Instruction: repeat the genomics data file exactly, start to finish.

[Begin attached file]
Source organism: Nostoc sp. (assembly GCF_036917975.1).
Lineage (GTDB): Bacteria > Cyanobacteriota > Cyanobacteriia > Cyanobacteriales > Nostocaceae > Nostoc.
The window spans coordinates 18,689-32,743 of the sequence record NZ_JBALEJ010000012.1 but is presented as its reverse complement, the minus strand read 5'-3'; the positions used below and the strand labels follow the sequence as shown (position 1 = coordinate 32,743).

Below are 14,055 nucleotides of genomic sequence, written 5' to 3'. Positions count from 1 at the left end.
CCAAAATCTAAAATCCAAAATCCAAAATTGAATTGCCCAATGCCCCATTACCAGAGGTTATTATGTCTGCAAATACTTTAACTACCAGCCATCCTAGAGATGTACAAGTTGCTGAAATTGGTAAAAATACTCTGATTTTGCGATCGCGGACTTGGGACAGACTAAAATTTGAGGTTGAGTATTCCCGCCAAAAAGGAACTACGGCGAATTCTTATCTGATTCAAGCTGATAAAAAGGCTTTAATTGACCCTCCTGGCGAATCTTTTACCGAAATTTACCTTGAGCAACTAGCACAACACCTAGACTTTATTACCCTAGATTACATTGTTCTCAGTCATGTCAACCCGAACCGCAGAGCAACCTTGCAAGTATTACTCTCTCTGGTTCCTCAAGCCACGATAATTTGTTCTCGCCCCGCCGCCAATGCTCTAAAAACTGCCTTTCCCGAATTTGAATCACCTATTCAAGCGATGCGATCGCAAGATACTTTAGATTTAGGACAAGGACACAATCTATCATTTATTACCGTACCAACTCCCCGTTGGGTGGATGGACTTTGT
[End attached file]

Source organism: Nostoc sp. (assembly GCF_036917975.1).
Lineage (GTDB): Bacteria > Cyanobacteriota > Cyanobacteriia > Cyanobacteriales > Nostocaceae > Nostoc.
The window spans coordinates 18,689-32,743 of the sequence record NZ_JBALEJ010000012.1 but is presented as its reverse complement, the minus strand read 5'-3'; the positions used below and the strand labels follow the sequence as shown (position 1 = coordinate 32,743).

Below are 14,055 nucleotides of genomic sequence, written 5' to 3'. Positions count from 1 at the left end.
CCAAAATCTAAAATCCAAAATCCAAAATTGAATTGCCCAATGCCCCATTACCAGAGGTTATTATGTCTGCAAATACTTTAACTACCAGCCATCCTAGAGATGTACAAGTTGCTGAAATTGGTAAAAATACTCTGATTTTGCGATCGCGGACTTGGGACAGACTAAAATTTGAGGTTGAGTATTCCCGCCAAAAAGGAACTACGGCGAATTCTTATCTGATTCAAGCTGATAAAAAGGCTTTAATTGACCCTCCTGGCGAATCTTTTACCGAAATTTACCTTGAGCAACTAGCACAACACCTAGACTTTATTACCCTAGATTACATTGTTCTCAGTCATGTCAACCCGAACCGCAGAGCAACCTTGCAAGTATTACTCTCTCTGGTTCCTCAAGCCACGATAATTTGTTCTCGCCCCGCCGCCAATGCTCTAAAAACTGCCTTTCCCGAATTTGAATCACCTATTCAAGCGATGCGATCGCAAGATACTTTAGATTTAGGACAAGGACACAATCTATCATTTATTACCGTACCAACTCCCCGTTGGGTGGATGGACTTTGT